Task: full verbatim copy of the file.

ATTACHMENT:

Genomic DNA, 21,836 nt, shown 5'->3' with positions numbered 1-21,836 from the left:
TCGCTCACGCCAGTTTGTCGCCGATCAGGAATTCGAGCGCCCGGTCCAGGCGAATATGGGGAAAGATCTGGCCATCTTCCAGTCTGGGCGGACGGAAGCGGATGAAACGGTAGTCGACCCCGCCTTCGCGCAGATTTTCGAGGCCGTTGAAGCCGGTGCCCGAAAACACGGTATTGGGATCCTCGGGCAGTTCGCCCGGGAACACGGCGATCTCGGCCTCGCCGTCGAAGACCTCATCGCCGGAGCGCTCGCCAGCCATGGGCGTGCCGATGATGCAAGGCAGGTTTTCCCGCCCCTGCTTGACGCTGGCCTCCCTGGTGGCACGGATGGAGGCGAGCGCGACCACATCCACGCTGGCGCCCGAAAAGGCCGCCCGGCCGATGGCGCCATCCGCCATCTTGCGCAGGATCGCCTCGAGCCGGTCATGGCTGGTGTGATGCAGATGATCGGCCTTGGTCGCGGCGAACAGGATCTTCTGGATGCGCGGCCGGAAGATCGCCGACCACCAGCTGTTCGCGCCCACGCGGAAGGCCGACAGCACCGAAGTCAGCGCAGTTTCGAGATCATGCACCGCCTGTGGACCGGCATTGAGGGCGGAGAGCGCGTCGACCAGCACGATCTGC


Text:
Genomic DNA, 21,836 nt, shown 5'->3' with positions numbered 1-21,836 from the left:
TCGCTCACGCCAGTTTGTCGCCGATCAGGAATTCGAGCGCCCGGTCCAGGCGAATATGGGGAAAGATCTGGCCATCTTCCAGTCTGGGCGGACGGAAGCGGATGAAACGGTAGTCGACCCCGCCTTCGCGCAGATTTTCGAGGCCGTTGAAGCCGGTGCCCGAAAACACGGTATTGGGATCCTCGGGCAGTTCGCCCGGGAACACGGCGATCTCGGCCTCGCCGTCGAAGACCTCATCGCCGGAGCGCTCGCCAGCCATGGGCGTGCCGATGATGCAAGGCAGGTTTTCCCGCCCCTGCTTGACGCTGGCCTCCCTGGTGGCACGGATGGAGGCGAGCGCGACCACATCCACGCTGGCGCCCGAAAAGGCCGCCCGGCCGATGGCGCCATCCGCCATCTTGCGCAGGATCGCCTCGAGCCGGTCATGGCTGGTGTGATGCAGATGATCGGCCTTGGTCGCGGCGAACAGGATCTTCTGGATGCGCGGCCGGAAGATCGCCGACCACCAGCTGTTCGCGCCCACGCGGAAGGCCGACAGCACCGAAGTCAGCGCAGTTTCGAGATCATGCACCGCCTGTGGACCGGCATTGAGGGCGGAGAGCGCGTCGACCAGCACGATCTGC